Fennell v. First Step Designs, Ltd., 83 F.3d 526 (1st Cir. 1996)
In wrongful termination suit, defendant moved for summary judgment after the close of discovery. Plaintiff sought to continue the motion under Fed. R. Civ. P. 56(f) and requested additional discovery. At issue was a critical document exonerating defendant, which plaintiff claimed had been fabricated or backdated.
In response to plaintiff’s Rule 56(f) motion, defendant provided a disk containing a copy of the document, and presented expert testimony that there was no way to determine its creation date from defendant’s computer system. Plaintiff’s expert proposed that the original date of creation or earlier modification could be determined by a review of the file as it resided on defendant’s hard drive, rather than the disk provided. The court held a hearing on plaintiff’s request for discovery of defendant’s hard drive, and directed the parties to submit their proposed protocols for the discovery. After reviewing the protocols, and without holding another conference, the court decided that its earlier decision to consider further discovery had been ill-advised, denied any further discovery and granted defendant’s motion for summary judgment.
On appeal, the court held that the district court acted within its discretion in disallowing further Rule 56(f) discovery. It agreed that plaintiff had not demonstrated a particularized likelihood of discovering appropriate information, as she did not sufficiently “‘set forth a plausible basis for believing that specified facts, susceptible of collection within a reasonable time frame, probably exist.’” 83 F.3d at 533. Further, it found that the lack of detail in plaintiff’s protocol cast even more doubt on the soundness of the technical basis for the discovery venture. The court concluded: “While there may be cases where discovery of word processing files on a computer hard drive might well be warranted, [plaintiff] has not met her burden of demonstrating that the district court abused its discretion in denying that opportunity here.” Id. at 534.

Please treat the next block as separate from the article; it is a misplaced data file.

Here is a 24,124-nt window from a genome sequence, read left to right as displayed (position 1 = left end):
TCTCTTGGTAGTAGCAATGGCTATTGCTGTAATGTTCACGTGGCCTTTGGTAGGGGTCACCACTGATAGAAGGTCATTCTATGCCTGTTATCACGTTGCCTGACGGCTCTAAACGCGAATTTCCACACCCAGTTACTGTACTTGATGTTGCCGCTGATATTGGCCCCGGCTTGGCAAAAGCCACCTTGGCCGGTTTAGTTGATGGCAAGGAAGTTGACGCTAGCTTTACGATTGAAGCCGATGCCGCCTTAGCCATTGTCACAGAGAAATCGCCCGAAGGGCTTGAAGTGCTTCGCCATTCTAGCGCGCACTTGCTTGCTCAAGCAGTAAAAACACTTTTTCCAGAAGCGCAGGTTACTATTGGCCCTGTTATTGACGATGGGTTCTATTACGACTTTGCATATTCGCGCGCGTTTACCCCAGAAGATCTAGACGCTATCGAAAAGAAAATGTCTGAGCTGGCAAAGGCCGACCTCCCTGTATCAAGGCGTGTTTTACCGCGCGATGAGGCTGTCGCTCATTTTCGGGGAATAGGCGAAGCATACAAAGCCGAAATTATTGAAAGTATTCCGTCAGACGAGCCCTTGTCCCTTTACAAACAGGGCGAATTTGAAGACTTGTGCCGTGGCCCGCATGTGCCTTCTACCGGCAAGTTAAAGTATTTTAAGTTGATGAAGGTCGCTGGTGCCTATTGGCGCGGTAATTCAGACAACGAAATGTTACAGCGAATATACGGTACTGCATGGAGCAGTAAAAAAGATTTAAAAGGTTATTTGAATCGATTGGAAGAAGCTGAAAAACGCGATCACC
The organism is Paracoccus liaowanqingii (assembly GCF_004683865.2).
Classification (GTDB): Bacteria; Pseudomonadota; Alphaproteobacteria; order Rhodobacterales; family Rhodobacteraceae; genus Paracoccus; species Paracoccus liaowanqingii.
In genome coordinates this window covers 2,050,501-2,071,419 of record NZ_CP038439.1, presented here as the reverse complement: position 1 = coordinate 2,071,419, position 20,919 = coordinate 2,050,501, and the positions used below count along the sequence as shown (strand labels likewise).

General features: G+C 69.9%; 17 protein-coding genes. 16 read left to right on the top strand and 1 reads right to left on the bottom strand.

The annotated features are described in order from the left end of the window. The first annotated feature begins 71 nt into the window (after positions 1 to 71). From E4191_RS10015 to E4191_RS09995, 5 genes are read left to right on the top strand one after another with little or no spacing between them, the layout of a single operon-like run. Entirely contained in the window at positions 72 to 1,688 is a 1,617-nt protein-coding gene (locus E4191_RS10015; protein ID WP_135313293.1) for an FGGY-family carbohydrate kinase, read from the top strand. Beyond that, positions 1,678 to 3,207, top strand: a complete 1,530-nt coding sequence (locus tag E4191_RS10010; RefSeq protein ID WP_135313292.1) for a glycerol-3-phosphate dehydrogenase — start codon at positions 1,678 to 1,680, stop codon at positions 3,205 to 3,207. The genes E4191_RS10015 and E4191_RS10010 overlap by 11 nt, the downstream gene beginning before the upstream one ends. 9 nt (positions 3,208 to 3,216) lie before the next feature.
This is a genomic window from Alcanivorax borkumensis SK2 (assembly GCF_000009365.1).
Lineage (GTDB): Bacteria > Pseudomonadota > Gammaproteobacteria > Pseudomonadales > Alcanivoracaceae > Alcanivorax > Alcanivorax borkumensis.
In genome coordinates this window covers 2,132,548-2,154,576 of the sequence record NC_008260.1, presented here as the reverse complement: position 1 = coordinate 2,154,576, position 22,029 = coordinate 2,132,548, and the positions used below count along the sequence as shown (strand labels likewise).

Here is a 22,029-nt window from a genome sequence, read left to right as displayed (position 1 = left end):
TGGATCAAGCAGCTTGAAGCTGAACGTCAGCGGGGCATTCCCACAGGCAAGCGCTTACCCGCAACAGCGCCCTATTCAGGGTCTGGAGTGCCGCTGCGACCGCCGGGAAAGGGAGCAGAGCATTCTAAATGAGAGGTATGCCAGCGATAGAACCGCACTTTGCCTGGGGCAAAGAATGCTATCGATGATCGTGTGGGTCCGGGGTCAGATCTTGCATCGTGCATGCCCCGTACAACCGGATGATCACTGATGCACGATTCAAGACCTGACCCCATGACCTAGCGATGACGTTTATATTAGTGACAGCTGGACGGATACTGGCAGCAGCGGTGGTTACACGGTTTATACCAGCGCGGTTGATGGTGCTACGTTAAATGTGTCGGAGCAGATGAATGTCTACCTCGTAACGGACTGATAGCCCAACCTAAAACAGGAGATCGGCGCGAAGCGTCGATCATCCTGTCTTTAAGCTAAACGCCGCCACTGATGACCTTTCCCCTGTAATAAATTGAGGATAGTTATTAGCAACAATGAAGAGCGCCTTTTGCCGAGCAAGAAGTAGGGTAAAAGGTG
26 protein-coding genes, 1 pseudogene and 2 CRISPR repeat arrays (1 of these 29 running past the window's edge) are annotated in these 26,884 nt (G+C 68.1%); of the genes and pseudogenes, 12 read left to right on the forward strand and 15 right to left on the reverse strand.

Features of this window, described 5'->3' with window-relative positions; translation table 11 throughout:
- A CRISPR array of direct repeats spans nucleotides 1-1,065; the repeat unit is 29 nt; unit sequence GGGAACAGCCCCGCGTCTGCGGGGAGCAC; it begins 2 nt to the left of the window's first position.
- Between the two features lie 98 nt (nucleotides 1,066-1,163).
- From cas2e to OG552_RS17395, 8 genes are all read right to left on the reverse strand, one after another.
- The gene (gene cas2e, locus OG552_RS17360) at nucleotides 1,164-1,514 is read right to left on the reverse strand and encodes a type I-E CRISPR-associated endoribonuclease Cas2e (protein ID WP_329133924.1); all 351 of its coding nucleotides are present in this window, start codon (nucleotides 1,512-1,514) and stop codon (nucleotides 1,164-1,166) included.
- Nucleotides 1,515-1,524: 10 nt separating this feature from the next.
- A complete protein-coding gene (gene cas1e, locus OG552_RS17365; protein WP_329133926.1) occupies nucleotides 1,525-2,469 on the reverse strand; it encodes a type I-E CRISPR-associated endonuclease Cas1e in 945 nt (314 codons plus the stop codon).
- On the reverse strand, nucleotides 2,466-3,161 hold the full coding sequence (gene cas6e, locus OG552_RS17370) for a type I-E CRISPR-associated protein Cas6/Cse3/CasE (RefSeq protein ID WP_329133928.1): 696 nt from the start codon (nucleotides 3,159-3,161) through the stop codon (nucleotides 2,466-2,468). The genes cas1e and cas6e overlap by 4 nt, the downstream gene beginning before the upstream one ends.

For another employment case involving allegations of back-dating, see Momah v. Albert Einstein Med. Center, 164 F.R.D. 412 (E.D. Pa. 1996). There, the court granted plaintiff’s request for a “copy of the computer list files screen for documents relating to Dr. Momah in Dr. Levy’s computer system.” The computer list screen listed “each document created by name or number, as well as the size of the document, the date on which it was created and the date on which it was last edited.” 164 F.R.D. at 418. The plaintiff claimed that a defendant had admitted to incorrectly dating a disciplinary memorandum relating to the plaintiff, and argued that he needed the information so that he could verify when certain documents relating to his discharge were created. The court concluded that it was a close question, but allowed the plaintiff access to the computer list screen, since evidence of back-dating could serve to cast doubt on the stated reasons for plaintiff’s termination. Id. The case is distinguishable from Fennell in that discovery had not closed, the request for additional discovery was not based on Fed. R. Civ. P. 56(f), and the request would not require an intrusive on-site inspection of the defendant’s computer. See also Stallings-Daniel v. The N. Trust Co., 2002 WL 385566 (N.D. Ill. Mar. 12, 2002) (denying plaintiff’s request for “electronic discovery” in employment litigation), discussed infra.